Position 13°00’133N 061°14’64W

At anchor, Admiralty Bay, Port Elizabeth, Bequia, The Grenadines.

Hi dear friends, thank you for following my journey. Here is this week’s update.

It is always nice to have visitors, for the next few weeks a good friend of mine, Jennifer will be onboard. For those who monitor my position via win link ( www.winlink.org then type in call sign g0wva) will have noticed I am doubling back on myself slightly. That is because around here there are some of the most wonderful beaches and so I though it would be nice to just take our time and explore the area before once again moving North.

Life onboard:
I found this absolutely amazing anchorage off Canouan Island, right on the North tip under Mont Royal. Off the beaten track Pinta was the only vessel there with crystal clear seas with golden sand which, once walked upon your foot sunk 5 – 8CM into a very fine powdered sand.

As the hurricane season slowly nears towards an end so more and more charter boats have started to appear, this however brings with it unwanted problems and worries. Back in Clifton on Union Island Pinta had a narrow escape.

A very large and expensive ($500,000) charter cat came around the back of the reef and anchored, well I say anchored because many people out here believe that this magical device know to most as an anchor, once dropped will mysteriously and without knowing how much chain they have out will dig itself into the sea bed and stay there regardless.

This was however not to be the case, they decided to anchor, sorry I should say deploy this magical holding device only a few hundred metres off our Port bow, slightly to Port but directly ahead of SV Liberty. I met the owners of SV Liberty (for those who visited while I was in Trinidad it was the American vessel anchored not far from us) while in Trinidad and once again in Grenada however while all this was starting to happen they were at the airport clearing Immigration and Customs.

So, as I was saying the magical holding device was dropped and chain let out, judging by the angle I would say just enough to hit the bottom and that was about it. I was explaining to Jennifer that they had not put enough chain, showing her the angle their chain was at compared to most other vessels here when I could see a squall approaching, as it did so I could see the anchor was not bedded in, with just one bounce the cat was off. Off drifting towards SV Liberty, as she started to do so the skipper (which there appeared to be more off than crew) all started doing this new fangled dance which is getting quite popular out here, a cross between punk rock and shear panic. I have been trying to think up a name for it so any suggestions are welcome. Email away.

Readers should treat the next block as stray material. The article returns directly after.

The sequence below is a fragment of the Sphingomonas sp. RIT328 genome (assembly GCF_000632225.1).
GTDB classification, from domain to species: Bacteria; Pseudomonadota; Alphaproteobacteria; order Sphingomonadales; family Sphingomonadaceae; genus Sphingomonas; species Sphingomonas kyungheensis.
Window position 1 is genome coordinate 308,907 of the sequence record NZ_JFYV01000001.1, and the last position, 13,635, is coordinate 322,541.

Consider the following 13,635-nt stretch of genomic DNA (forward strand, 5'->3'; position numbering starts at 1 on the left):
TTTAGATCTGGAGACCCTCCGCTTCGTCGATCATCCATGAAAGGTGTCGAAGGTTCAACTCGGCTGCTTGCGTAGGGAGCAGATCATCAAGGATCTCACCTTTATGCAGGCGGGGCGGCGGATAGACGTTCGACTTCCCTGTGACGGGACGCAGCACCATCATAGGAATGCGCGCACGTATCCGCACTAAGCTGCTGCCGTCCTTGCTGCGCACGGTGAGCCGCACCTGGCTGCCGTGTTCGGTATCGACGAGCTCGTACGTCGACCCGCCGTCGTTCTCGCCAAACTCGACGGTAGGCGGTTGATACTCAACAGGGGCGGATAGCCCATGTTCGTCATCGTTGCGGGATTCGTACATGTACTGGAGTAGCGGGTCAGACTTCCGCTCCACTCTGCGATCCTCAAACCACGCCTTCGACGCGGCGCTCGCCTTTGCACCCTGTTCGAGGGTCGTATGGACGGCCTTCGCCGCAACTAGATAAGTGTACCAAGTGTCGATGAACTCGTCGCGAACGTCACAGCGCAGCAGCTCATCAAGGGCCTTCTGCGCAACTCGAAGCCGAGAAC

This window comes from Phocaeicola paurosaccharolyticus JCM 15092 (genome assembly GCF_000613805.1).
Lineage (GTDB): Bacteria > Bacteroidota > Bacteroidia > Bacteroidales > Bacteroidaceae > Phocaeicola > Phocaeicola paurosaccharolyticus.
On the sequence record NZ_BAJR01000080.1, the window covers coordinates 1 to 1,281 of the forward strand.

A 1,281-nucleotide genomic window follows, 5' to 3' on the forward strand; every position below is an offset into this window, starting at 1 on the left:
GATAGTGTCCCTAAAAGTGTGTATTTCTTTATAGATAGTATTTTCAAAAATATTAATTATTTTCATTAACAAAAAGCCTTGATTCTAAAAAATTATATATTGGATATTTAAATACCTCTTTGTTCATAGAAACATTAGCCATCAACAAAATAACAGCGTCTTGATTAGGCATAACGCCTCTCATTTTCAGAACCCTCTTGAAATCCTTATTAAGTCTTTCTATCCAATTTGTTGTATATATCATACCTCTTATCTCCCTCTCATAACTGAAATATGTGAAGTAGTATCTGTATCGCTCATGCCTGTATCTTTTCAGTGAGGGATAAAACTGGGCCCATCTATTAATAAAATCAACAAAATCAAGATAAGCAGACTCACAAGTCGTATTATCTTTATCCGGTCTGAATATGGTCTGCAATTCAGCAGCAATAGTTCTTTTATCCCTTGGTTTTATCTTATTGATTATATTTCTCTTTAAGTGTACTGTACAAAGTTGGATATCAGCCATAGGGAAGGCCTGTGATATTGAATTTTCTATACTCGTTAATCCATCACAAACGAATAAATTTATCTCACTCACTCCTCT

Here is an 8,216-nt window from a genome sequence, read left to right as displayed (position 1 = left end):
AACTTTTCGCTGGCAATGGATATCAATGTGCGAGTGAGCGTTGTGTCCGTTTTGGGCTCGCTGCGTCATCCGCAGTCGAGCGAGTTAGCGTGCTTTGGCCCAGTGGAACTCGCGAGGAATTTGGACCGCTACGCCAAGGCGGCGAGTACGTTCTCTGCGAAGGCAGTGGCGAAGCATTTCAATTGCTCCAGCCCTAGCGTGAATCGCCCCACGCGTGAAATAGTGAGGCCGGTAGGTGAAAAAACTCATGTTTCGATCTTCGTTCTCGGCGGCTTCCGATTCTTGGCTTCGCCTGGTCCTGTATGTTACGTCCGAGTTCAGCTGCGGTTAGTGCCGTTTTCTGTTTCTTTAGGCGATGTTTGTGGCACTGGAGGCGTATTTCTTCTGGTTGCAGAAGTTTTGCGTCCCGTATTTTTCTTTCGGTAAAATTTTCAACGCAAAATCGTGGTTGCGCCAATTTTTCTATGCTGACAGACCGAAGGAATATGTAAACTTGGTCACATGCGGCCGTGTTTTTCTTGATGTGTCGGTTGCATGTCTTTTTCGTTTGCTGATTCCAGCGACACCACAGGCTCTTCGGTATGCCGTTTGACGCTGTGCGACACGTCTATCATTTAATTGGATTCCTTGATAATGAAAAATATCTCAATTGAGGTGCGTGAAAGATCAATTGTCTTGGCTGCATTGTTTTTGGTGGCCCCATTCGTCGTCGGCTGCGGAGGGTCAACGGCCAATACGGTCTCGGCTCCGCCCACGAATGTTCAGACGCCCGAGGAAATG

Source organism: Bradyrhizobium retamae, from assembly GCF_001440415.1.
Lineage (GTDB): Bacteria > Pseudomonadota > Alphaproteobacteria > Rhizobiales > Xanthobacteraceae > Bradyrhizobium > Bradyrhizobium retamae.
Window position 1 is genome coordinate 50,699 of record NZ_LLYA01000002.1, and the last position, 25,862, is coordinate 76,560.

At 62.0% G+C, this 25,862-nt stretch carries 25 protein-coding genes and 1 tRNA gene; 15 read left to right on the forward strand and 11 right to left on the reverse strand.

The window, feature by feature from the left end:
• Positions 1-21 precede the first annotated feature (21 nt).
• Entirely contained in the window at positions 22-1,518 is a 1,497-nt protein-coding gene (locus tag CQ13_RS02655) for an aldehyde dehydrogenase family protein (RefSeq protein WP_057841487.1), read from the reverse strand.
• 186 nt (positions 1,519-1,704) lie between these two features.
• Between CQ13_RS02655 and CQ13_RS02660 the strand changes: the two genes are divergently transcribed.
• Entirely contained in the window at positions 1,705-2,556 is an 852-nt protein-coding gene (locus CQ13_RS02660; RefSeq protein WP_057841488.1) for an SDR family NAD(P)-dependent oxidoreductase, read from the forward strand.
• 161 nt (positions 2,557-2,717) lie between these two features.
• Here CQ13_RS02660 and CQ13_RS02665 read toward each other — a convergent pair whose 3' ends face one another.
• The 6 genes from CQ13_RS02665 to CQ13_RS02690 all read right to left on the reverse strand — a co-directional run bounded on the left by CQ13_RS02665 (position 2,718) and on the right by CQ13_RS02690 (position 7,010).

Once started it would appear this dance carries on until all is calm, they then motor bye saying ‘we can do better than this’, em.

Anyway back to this cat, as all onboard performed this dance one of the skippers decided it would be a good idea to put the engines full ahead, the wheel hard to Port and all this with the magical holding device still deployed.

Foreseeing what was about to happen I stared Pinta’s engine, made an emergency recovery of my anchor and got the hell out of their way for should what I predict happen not actually happen Pinta would be next in line.

Well you can probably guess what happened next, yes the magical holding device did hold but to SV Liberty’s anchor chain, this combined with winds now building up to 20kn then 35kn. As the cat tried to power to Port while the wind wanted her to go to Starboard, while there magical holding device wanted to ride up SV Liberty’s anchor chain all made for a nice mess to happen.